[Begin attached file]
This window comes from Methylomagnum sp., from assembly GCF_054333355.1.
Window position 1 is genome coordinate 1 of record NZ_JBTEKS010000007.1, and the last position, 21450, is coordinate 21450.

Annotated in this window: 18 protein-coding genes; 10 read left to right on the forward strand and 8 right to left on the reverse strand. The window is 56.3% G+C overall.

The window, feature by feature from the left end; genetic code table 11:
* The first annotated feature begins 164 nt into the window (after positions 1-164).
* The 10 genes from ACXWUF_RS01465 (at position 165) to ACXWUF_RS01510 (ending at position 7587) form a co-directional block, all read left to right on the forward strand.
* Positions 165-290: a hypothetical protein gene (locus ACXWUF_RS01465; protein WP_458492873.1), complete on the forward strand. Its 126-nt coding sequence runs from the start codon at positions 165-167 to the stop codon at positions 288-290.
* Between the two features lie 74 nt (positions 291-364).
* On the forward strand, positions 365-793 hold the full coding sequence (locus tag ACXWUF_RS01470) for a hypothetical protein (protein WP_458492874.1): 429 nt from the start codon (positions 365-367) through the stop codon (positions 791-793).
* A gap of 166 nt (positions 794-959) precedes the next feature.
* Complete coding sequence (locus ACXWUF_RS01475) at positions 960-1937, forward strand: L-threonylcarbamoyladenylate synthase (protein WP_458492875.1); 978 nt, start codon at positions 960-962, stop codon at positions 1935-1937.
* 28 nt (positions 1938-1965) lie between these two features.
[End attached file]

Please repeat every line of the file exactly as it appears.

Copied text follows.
This window comes from Methylomagnum sp., from assembly GCF_054333355.1.
Window position 1 is genome coordinate 1 of record NZ_JBTEKS010000007.1, and the last position, 21450, is coordinate 21450.

Annotated in this window: 18 protein-coding genes; 10 read left to right on the forward strand and 8 right to left on the reverse strand. The window is 56.3% G+C overall.

The window, feature by feature from the left end; genetic code table 11:
* The first annotated feature begins 164 nt into the window (after positions 1-164).
* The 10 genes from ACXWUF_RS01465 (at position 165) to ACXWUF_RS01510 (ending at position 7587) form a co-directional block, all read left to right on the forward strand.
* Positions 165-290: a hypothetical protein gene (locus ACXWUF_RS01465; protein WP_458492873.1), complete on the forward strand. Its 126-nt coding sequence runs from the start codon at positions 165-167 to the stop codon at positions 288-290.
* Between the two features lie 74 nt (positions 291-364).
* On the forward strand, positions 365-793 hold the full coding sequence (locus tag ACXWUF_RS01470) for a hypothetical protein (protein WP_458492874.1): 429 nt from the start codon (positions 365-367) through the stop codon (positions 791-793).
* A gap of 166 nt (positions 794-959) precedes the next feature.
* Complete coding sequence (locus ACXWUF_RS01475) at positions 960-1937, forward strand: L-threonylcarbamoyladenylate synthase (protein WP_458492875.1); 978 nt, start codon at positions 960-962, stop codon at positions 1935-1937.
* 28 nt (positions 1938-1965) lie between these two features.